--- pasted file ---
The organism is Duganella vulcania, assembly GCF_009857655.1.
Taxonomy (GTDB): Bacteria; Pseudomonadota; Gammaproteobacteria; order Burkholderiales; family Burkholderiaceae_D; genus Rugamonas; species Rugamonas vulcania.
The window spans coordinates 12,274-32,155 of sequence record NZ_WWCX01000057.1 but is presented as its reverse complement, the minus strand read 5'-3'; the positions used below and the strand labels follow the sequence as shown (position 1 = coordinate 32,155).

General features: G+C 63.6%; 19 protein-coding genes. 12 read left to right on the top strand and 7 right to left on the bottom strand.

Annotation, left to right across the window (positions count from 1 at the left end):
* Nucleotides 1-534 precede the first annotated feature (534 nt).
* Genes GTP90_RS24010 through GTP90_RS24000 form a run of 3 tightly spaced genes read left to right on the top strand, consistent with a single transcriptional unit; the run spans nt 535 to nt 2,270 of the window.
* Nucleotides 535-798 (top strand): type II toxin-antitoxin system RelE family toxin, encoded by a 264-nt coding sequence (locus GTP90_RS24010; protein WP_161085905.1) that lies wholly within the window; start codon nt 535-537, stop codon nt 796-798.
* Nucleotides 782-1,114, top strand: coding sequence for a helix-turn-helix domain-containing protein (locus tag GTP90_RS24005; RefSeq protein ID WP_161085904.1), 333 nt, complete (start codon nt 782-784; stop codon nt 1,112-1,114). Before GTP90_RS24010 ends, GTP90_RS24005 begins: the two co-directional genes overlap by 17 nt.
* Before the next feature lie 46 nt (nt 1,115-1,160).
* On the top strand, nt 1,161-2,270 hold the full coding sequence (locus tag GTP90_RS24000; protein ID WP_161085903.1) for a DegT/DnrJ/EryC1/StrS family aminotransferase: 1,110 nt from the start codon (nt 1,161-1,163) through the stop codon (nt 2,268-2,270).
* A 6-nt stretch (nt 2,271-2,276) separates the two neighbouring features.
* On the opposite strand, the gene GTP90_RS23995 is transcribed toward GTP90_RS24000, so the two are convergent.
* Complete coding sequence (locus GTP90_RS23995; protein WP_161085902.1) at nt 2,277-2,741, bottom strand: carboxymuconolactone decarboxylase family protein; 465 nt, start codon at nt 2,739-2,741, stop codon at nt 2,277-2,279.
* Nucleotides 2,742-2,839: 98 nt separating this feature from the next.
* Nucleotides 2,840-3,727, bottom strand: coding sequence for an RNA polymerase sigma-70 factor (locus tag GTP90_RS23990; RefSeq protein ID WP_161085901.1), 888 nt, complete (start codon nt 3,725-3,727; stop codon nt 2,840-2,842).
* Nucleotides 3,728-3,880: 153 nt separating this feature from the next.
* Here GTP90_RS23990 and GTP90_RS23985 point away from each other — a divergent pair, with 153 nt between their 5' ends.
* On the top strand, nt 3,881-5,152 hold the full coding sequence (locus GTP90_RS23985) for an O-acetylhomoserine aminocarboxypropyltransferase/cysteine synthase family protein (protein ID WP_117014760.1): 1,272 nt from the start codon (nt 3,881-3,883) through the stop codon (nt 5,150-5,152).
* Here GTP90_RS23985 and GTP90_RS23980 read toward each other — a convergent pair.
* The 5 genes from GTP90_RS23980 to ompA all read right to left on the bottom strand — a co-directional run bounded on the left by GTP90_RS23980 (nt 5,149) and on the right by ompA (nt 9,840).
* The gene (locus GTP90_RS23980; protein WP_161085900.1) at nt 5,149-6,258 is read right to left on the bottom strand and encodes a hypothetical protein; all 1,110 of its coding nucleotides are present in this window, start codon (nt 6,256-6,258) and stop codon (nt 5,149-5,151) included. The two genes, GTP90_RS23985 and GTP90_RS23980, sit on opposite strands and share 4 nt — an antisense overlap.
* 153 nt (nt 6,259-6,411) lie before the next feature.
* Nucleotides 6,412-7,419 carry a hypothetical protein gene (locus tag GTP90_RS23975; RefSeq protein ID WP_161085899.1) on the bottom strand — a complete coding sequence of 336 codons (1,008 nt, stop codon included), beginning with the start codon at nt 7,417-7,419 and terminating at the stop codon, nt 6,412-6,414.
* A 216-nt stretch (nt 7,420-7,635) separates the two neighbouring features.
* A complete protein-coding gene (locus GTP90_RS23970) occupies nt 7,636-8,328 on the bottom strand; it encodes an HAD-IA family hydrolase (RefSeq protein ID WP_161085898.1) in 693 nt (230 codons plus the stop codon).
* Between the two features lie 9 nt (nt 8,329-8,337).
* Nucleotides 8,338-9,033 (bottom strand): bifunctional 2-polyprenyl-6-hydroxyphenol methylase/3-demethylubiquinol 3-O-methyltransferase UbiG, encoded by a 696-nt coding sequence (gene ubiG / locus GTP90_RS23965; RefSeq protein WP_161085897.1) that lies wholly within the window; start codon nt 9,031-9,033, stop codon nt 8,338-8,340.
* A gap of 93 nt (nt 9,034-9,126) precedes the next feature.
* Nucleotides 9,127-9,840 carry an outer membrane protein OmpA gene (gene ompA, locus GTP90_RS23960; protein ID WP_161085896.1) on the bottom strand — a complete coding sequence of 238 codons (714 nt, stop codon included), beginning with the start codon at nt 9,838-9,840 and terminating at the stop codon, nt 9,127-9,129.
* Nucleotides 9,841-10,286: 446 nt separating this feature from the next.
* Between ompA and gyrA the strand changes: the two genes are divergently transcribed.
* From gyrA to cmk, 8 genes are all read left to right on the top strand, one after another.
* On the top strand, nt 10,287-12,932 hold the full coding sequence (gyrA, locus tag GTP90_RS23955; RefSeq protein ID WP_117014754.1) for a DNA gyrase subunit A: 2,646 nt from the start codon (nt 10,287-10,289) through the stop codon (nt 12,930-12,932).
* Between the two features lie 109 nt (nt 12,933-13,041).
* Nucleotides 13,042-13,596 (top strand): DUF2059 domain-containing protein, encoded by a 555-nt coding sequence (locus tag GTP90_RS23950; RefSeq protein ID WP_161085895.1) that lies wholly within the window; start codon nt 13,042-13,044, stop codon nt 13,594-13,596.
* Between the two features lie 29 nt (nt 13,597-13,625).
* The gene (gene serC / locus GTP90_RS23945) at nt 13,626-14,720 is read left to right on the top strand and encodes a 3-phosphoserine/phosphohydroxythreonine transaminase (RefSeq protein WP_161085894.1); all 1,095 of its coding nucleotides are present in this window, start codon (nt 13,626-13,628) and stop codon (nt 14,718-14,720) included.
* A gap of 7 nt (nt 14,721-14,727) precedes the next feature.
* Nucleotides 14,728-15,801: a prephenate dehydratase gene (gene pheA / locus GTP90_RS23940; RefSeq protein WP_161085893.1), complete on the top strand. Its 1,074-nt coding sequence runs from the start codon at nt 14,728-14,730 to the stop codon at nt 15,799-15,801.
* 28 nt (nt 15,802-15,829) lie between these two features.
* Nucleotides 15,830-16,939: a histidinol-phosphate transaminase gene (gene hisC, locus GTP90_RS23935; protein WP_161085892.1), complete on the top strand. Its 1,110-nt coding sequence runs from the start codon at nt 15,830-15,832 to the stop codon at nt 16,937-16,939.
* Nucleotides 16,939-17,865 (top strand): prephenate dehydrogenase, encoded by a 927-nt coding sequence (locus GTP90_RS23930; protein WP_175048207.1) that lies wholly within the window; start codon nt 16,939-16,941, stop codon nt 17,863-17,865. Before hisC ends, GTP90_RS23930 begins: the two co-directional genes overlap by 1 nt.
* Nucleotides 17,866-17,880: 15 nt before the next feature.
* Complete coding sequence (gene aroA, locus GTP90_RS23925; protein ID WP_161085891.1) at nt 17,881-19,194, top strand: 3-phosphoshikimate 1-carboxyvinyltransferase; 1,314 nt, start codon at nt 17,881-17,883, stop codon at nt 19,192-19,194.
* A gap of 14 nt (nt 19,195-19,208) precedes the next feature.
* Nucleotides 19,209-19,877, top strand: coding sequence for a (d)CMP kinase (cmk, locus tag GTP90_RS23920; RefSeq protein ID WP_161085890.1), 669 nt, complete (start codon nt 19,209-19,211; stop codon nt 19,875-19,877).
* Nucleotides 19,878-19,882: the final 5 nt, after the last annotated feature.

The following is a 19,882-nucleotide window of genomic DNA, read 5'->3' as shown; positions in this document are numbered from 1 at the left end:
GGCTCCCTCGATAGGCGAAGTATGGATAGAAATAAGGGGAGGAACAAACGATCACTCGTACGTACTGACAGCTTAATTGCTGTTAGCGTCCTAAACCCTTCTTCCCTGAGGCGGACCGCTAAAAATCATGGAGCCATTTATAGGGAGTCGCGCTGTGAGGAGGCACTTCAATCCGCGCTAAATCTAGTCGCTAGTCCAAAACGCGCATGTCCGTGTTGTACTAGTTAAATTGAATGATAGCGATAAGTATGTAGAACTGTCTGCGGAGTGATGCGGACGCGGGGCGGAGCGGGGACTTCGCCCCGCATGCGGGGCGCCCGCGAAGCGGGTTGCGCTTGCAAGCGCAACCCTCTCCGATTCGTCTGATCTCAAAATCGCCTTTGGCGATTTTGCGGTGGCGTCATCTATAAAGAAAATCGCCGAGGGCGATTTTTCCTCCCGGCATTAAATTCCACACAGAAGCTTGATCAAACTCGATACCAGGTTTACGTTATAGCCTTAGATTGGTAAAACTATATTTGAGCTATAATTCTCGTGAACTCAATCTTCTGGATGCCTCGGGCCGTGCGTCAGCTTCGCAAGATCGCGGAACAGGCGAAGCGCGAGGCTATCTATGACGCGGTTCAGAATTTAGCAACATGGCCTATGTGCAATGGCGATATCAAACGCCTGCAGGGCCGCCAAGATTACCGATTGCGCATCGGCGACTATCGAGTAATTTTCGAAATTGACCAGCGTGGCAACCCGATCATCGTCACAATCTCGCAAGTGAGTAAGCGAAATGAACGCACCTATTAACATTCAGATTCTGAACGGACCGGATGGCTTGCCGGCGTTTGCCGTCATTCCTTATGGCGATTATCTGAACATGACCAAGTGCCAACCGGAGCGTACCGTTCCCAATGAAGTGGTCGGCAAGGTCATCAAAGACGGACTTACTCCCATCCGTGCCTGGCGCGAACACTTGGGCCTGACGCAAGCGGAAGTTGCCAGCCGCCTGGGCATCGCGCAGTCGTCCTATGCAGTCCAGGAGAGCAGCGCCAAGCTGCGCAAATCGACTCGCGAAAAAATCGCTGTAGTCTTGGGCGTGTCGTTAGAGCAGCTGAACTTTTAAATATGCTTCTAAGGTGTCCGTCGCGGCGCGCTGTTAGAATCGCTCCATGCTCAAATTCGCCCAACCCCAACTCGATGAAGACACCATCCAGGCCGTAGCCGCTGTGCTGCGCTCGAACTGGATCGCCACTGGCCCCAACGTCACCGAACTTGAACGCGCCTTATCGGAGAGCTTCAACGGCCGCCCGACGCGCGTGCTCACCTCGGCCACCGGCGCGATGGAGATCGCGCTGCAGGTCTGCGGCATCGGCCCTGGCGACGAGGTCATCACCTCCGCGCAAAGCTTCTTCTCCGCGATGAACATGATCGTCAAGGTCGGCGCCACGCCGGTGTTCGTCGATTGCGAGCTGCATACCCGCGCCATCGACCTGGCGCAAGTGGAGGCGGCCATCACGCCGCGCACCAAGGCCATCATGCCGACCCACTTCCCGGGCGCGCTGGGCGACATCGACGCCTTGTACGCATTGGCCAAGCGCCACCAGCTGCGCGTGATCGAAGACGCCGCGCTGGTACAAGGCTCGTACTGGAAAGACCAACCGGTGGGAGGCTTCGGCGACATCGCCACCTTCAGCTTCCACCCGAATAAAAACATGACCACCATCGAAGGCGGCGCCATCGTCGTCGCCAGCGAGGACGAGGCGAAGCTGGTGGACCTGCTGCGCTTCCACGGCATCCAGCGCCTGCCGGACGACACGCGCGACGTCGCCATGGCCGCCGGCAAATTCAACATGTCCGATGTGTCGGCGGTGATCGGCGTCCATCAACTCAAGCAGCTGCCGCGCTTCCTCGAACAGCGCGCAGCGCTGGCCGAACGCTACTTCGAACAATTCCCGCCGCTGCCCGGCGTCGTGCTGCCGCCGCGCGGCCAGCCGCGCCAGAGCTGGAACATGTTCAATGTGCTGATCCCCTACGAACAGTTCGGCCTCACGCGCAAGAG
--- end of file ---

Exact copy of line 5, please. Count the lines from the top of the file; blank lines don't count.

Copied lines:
Annotation, left to right across the window (positions count from 1 at the left end):